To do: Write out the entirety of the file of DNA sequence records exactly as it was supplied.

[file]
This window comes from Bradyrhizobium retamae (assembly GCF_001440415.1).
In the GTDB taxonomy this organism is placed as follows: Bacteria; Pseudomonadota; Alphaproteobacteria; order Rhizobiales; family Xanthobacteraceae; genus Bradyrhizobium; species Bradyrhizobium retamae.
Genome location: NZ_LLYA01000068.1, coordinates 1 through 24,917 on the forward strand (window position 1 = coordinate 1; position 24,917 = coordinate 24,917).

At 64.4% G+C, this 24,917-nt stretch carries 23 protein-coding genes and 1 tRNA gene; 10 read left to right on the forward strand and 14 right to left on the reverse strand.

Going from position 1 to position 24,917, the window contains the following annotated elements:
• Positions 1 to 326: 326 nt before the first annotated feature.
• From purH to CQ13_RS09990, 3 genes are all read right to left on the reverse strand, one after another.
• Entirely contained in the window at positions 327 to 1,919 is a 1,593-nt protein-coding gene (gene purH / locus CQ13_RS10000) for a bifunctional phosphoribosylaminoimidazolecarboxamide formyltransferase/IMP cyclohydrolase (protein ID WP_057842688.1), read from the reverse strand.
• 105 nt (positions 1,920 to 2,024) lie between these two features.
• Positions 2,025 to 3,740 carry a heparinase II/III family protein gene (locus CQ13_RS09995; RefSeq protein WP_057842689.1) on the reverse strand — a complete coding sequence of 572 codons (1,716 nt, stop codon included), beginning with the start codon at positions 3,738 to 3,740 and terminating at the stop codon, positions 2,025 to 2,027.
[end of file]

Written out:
This window comes from Bradyrhizobium retamae (assembly GCF_001440415.1).
In the GTDB taxonomy this organism is placed as follows: Bacteria; Pseudomonadota; Alphaproteobacteria; order Rhizobiales; family Xanthobacteraceae; genus Bradyrhizobium; species Bradyrhizobium retamae.
Genome location: NZ_LLYA01000068.1, coordinates 1 through 24,917 on the forward strand (window position 1 = coordinate 1; position 24,917 = coordinate 24,917).

At 64.4% G+C, this 24,917-nt stretch carries 23 protein-coding genes and 1 tRNA gene; 10 read left to right on the forward strand and 14 right to left on the reverse strand.

Going from position 1 to position 24,917, the window contains the following annotated elements:
• Positions 1 to 326: 326 nt before the first annotated feature.
• From purH to CQ13_RS09990, 3 genes are all read right to left on the reverse strand, one after another.
• Entirely contained in the window at positions 327 to 1,919 is a 1,593-nt protein-coding gene (gene purH / locus CQ13_RS10000) for a bifunctional phosphoribosylaminoimidazolecarboxamide formyltransferase/IMP cyclohydrolase (protein ID WP_057842688.1), read from the reverse strand.
• 105 nt (positions 1,920 to 2,024) lie between these two features.
• Positions 2,025 to 3,740 carry a heparinase II/III family protein gene (locus CQ13_RS09995; RefSeq protein WP_057842689.1) on the reverse strand — a complete coding sequence of 572 codons (1,716 nt, stop codon included), beginning with the start codon at positions 3,738 to 3,740 and terminating at the stop codon, positions 2,025 to 2,027.